A plurality of ribbon-like bandage fabrics are knitted across the width of the knitting machine and the machine contains fourteen needles per inch. Stretchable textured yarns S of 150 denier are fed through the usual chain stitch guides which are shifted back and forth following each knitting stroke to form successive courses of stitch loops in the parallel stitch loop chains of the fabric, as illustrated in FIG. 3. An uncovered spandex yarn of 140 denier is fed through guides and to selected needles, the two adjacent needles at the outermost edges of the fabric, and to pairs of adjacent needles which are spaced apart by a single needle throughout the remainder of the width of the fabric. Three ends of 150 denier crimped and bulked filling yarns (a total of 450 denier) are fed to respective front and rear laying-in fingers which traverse the width of the fabric following each knitting stroke to lay in the first and second filling yarns F and F' on the front and rear or opposite sides of the inlaid elastic yarn E.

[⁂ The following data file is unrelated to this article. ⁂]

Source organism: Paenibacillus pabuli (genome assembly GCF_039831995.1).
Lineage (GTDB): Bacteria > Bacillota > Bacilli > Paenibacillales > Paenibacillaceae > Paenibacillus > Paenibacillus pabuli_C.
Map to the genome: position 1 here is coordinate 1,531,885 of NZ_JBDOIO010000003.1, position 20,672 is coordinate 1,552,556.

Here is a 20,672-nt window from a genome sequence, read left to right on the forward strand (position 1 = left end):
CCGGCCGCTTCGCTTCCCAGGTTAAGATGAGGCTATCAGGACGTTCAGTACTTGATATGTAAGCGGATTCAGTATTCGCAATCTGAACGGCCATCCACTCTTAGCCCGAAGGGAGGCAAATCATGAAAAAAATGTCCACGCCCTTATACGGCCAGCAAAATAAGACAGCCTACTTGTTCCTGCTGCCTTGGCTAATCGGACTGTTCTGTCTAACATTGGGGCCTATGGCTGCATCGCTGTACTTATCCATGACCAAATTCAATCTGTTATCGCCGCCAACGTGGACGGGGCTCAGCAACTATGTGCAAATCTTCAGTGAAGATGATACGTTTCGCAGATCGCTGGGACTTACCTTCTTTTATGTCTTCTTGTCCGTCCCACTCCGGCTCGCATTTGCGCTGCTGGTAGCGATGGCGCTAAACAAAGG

When the fabric is removed from the machine and relaxed, there are approximately 16 stitch loop chains 10 for each inch of width or approximately 35 stitch loop chains across the two-inch width of the fabric and there are approximately 30 courses per inch. With these particular sizes of yarns, the fabric weighs approximately 190 grams per square yard and a weight of 550 grams is required to stretch the two-inch width fabric to a length of two times its unstretched relaxed length.